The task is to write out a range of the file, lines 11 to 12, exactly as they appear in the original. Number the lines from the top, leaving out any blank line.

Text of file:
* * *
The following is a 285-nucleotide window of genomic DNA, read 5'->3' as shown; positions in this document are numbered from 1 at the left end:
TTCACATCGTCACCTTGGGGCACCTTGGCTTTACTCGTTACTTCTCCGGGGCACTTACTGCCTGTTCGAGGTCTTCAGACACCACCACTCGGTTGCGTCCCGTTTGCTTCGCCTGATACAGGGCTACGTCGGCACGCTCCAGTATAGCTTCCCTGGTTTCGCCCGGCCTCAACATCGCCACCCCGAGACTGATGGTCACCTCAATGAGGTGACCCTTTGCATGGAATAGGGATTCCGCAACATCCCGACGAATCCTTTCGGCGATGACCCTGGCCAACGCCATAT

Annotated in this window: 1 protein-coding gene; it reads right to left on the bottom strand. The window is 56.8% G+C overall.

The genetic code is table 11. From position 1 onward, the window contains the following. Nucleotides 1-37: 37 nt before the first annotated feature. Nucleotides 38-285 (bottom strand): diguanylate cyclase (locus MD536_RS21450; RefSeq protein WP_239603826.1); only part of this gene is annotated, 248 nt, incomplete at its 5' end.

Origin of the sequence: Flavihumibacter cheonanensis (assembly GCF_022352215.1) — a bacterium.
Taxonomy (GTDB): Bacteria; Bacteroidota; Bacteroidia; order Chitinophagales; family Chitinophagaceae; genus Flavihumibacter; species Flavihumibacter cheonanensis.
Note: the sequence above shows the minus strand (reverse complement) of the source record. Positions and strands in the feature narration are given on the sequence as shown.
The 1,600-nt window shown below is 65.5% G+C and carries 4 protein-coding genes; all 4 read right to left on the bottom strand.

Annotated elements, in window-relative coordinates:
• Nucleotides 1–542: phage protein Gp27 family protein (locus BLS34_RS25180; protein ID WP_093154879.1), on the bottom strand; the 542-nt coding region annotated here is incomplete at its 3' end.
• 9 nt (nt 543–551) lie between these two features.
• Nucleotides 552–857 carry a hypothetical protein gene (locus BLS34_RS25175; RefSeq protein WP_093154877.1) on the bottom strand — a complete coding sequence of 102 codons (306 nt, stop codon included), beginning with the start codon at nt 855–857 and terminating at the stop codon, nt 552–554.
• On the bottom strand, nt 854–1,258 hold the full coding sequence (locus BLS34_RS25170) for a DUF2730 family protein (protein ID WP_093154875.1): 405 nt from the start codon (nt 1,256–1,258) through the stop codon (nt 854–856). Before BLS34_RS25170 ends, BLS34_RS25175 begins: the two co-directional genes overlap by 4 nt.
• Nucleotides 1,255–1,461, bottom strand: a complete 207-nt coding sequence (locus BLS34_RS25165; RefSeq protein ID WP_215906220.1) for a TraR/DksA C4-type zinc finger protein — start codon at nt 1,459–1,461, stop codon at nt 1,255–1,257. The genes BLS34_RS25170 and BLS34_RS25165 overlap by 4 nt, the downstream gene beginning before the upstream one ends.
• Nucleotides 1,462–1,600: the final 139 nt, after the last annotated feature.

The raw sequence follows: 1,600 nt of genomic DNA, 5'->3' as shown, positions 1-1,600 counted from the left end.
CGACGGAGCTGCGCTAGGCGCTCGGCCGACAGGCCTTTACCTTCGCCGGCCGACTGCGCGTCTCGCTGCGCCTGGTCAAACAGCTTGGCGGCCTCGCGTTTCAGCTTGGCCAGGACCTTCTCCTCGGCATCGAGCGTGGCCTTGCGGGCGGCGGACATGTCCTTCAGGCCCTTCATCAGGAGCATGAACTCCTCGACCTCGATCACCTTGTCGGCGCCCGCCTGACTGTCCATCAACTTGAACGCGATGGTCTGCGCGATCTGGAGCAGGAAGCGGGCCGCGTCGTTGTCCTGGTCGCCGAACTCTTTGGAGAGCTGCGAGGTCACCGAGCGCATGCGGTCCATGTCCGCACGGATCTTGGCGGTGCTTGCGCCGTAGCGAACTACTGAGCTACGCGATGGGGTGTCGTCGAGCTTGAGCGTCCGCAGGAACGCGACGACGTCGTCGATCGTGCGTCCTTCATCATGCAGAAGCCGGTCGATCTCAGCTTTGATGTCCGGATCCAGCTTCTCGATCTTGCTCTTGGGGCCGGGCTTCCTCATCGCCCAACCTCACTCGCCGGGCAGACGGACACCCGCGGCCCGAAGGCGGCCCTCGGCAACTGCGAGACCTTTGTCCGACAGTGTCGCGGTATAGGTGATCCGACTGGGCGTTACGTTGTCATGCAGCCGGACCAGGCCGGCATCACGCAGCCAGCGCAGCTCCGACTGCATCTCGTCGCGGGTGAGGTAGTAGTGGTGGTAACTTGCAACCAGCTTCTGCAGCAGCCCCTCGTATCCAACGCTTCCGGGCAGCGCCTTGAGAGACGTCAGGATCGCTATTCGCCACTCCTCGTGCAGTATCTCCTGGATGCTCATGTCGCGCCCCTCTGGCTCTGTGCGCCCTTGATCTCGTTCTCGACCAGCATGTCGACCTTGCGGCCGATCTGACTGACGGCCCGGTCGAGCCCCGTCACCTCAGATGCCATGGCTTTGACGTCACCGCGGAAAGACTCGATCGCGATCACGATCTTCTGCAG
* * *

• 9 nt (nt 543–551) lie between these two features.
• Nucleotides 552–857 carry a hypothetical protein gene (locus BLS34_RS25175; RefSeq protein WP_093154877.1) on the bottom strand — a complete coding sequence of 102 codons (306 nt, stop codon included), beginning with the start codon at nt 855–857 and terminating at the stop codon, nt 552–554.